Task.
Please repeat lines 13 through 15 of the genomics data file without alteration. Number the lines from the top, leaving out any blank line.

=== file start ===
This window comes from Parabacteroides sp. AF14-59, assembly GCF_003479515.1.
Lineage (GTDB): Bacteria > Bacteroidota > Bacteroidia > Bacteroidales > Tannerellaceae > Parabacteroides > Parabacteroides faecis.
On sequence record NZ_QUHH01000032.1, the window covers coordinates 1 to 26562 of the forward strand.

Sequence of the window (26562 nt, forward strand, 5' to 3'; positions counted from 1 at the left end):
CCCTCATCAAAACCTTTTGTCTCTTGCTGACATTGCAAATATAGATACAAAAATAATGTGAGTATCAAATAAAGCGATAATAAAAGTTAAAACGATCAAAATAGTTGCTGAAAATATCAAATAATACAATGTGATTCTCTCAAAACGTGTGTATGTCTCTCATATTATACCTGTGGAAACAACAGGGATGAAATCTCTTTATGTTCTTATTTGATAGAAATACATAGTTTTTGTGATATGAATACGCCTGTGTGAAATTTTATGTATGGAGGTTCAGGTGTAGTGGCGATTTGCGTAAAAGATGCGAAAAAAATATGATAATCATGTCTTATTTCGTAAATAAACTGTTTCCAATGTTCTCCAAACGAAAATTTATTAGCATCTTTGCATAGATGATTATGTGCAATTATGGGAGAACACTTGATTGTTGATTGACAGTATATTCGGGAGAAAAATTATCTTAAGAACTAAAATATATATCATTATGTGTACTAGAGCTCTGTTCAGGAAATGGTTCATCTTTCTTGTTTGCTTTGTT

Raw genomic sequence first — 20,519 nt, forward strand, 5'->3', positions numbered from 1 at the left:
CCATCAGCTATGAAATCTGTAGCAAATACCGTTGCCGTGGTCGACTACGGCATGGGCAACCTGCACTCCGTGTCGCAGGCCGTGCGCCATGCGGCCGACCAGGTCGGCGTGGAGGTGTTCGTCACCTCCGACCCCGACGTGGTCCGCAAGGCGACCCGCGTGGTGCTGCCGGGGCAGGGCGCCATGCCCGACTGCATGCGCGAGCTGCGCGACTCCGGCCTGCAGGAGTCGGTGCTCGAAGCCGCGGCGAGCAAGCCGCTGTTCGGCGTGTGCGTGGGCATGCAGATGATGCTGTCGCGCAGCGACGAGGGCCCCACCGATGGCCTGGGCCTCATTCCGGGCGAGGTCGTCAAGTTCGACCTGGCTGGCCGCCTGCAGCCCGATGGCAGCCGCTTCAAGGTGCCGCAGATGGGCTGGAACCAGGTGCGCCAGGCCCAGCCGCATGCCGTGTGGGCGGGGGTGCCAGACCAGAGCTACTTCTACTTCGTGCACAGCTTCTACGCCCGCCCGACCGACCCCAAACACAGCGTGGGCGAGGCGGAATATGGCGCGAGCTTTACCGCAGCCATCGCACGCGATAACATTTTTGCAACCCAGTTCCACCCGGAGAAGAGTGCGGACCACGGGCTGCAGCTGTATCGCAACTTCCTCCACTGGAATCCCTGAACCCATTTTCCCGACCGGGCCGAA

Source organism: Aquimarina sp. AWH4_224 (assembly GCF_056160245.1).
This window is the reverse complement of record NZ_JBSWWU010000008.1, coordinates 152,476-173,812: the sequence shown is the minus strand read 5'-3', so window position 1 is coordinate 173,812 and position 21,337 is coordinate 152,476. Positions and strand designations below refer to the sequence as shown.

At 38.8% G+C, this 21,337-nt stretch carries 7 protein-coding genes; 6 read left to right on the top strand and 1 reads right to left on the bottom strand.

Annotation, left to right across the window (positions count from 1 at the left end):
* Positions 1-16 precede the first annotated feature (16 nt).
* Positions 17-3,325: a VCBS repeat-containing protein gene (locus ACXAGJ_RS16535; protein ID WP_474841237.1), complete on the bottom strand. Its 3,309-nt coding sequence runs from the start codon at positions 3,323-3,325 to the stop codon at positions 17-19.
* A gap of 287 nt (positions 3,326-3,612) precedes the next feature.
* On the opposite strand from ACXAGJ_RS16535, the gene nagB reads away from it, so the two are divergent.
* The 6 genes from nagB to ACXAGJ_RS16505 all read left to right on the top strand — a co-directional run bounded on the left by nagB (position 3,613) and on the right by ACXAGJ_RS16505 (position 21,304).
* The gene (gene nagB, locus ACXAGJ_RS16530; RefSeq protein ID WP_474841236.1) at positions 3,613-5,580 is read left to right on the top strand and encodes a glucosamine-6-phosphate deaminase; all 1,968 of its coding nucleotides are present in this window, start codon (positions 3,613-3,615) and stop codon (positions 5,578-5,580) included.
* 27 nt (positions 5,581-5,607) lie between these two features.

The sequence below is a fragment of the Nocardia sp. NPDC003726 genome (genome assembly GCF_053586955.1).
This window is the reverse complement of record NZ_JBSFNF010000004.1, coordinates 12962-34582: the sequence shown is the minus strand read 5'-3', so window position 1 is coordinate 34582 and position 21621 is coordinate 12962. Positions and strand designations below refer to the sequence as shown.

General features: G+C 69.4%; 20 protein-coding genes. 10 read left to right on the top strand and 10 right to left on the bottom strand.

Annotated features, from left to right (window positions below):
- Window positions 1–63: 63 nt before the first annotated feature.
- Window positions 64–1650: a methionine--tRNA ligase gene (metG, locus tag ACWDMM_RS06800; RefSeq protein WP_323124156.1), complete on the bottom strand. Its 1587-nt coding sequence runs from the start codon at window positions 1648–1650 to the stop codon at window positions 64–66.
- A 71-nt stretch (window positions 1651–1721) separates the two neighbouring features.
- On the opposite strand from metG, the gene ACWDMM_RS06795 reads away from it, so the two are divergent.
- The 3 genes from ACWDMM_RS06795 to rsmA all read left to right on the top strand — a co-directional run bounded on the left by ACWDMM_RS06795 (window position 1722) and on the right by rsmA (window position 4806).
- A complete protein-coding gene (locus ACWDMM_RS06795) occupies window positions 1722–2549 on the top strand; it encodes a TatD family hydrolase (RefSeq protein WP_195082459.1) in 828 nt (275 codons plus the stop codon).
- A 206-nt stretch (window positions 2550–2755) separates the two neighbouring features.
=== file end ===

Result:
* Positions 17-3,325: a VCBS repeat-containing protein gene (locus ACXAGJ_RS16535; protein ID WP_474841237.1), complete on the bottom strand. Its 3,309-nt coding sequence runs from the start codon at positions 3,323-3,325 to the stop codon at positions 17-19.
* A gap of 287 nt (positions 3,326-3,612) precedes the next feature.
* On the opposite strand from ACXAGJ_RS16535, the gene nagB reads away from it, so the two are divergent.